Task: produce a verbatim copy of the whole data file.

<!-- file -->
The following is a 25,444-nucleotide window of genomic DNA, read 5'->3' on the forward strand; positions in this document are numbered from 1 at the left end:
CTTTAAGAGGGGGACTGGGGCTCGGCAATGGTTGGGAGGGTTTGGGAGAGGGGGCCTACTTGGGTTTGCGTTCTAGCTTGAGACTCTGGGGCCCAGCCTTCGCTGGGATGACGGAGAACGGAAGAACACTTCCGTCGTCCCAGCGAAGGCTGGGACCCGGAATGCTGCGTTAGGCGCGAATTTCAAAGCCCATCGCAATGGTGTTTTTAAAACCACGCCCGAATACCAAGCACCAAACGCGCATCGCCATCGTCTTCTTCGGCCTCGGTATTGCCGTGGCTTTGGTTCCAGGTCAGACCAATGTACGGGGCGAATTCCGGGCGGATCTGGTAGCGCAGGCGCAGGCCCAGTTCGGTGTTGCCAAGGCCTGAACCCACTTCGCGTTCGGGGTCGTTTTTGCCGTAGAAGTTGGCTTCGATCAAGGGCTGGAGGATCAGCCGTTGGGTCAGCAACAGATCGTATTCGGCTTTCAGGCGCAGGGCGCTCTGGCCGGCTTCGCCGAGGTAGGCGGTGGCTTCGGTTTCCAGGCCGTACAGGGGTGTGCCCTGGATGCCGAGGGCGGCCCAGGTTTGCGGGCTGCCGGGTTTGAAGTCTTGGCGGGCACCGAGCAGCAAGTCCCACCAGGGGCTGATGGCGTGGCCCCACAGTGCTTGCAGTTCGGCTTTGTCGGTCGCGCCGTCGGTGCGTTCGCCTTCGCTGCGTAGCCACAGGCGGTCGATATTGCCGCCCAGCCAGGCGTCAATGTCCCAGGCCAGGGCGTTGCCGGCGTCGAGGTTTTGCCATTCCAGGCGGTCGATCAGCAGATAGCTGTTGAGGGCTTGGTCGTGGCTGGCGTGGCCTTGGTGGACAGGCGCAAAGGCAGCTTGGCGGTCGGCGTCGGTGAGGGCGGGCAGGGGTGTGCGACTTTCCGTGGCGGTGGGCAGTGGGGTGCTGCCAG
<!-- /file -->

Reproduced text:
The following is a 25,444-nucleotide window of genomic DNA, read 5'->3' on the forward strand; positions in this document are numbered from 1 at the left end:
CTTTAAGAGGGGGACTGGGGCTCGGCAATGGTTGGGAGGGTTTGGGAGAGGGGGCCTACTTGGGTTTGCGTTCTAGCTTGAGACTCTGGGGCCCAGCCTTCGCTGGGATGACGGAGAACGGAAGAACACTTCCGTCGTCCCAGCGAAGGCTGGGACCCGGAATGCTGCGTTAGGCGCGAATTTCAAAGCCCATCGCAATGGTGTTTTTAAAACCACGCCCGAATACCAAGCACCAAACGCGCATCGCCATCGTCTTCTTCGGCCTCGGTATTGCCGTGGCTTTGGTTCCAGGTCAGACCAATGTACGGGGCGAATTCCGGGCGGATCTGGTAGCGCAGGCGCAGGCCCAGTTCGGTGTTGCCAAGGCCTGAACCCACTTCGCGTTCGGGGTCGTTTTTGCCGTAGAAGTTGGCTTCGATCAAGGGCTGGAGGATCAGCCGTTGGGTCAGCAACAGATCGTATTCGGCTTTCAGGCGCAGGGCGCTCTGGCCGGCTTCGCCGAGGTAGGCGGTGGCTTCGGTTTCCAGGCCGTACAGGGGTGTGCCCTGGATGCCGAGGGCGGCCCAGGTTTGCGGGCTGCCGGGTTTGAAGTCTTGGCGGGCACCGAGCAGCAAGTCCCACCAGGGGCTGATGGCGTGGCCCCACAGTGCTTGCAGTTCGGCTTTGTCGGTCGCGCCGTCGGTGCGTTCGCCTTCGCTGCGTAGCCACAGGCGGTCGATATTGCCGCCCAGCCAGGCGTCAATGTCCCAGGCCAGGGCGTTGCCGGCGTCGAGGTTTTGCCATTCCAGGCGGTCGATCAGCAGATAGCTGTTGAGGGCTTGGTCGTGGCTGGCGTGGCCTTGGTGGACAGGCGCAAAGGCAGCTTGGCGGTCGGCGTCGGTGAGGGCGGGCAGGGGTGTGCGACTTTCCGTGGCGGTGGGCAGTGGGGTGCTGCCAG